MLB.com Columnist

Roger Schlueter

MLB Notebook: MadBum on historic postseason run

Giants ace posts second shutout in sixth playoff start of 2014

MLB Notebook: MadBum on historic postseason run

For Curt Schilling, his remarkable 2001 postseason performance began with a majestic overture when he limited the Cardinals to three hits and no runs in a complete-game effort in Game 1 of the National League Division Series. A second complete game (in which he surrendered one run) followed in the series clincher, and then, in his only NL Championship Series start, the D-backs right-hander fanned 12 Braves on his way to yet another complete game: a four-hit, one-run gem in Game 3. As it turned out, Schilling was halfway home, as he went on to make three more starts in the Fall Classic -- a series of outings that concluded with 21 1/3 innings, four runs, and 26 strikeouts against two walks. For pitchers given the opportunity to strut their stuff across three (or more) postseason rounds, Schilling's body of work in 2001 has few parallels. Perhaps the best connection now comes in the form of Giants southpaw Madison Bumgarner.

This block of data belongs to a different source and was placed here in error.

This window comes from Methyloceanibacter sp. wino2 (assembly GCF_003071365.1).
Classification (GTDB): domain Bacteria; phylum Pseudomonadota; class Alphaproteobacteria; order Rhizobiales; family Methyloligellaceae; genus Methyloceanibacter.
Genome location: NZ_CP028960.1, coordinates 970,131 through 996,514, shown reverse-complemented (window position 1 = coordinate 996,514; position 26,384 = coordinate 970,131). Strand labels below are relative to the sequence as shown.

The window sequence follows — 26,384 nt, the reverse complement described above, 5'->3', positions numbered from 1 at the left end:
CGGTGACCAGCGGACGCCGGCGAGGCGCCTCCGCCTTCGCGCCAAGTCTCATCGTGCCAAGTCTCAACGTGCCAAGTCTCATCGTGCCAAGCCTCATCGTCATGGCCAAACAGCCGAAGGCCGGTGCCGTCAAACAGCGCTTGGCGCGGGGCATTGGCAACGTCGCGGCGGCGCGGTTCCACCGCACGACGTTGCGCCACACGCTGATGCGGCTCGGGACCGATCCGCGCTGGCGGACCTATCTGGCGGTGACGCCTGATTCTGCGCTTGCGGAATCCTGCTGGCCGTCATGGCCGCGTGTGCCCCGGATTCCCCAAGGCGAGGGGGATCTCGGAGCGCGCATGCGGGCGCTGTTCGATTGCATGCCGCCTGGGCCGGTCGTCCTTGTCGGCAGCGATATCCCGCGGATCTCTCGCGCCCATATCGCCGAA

Making his sixth start of the 2014 postseason, Bumgarner threw a four-hit shutout with eight strikeouts and no walks, pitching the Giants to a 5-0 win. With the victory, San Francisco took a three-games-to-two advantage over the Royals in the series.

• Bumgarner is the 12th Giants pitcher to throw a World Series shutout.

• He is the first since Jack Sanford hurled a three-hitter in Game 2 in 1962.

• At 25 years and 86 days old, Bumgarner is the fourth youngest Giants pitcher ever to hurl a World Series shutout. In 1905, Christy Mathewson was 25 years and 58 days old for his Game 1 shutout, 25 years and 61 days for his Game 3 gem, and 25 years and 63 days old for his Game 5 shutout that clinched the series.

• With his eight strikeouts and no walks complementing the four hits, Bumgarner's line produced a Game Score of 87-- the highest ever for a Giants pitcher in a World Series contest. Mathewson owned the previous high: an 86 coming from his four-hit shutout with eight strikeouts and one walk in Game 3 in 1905.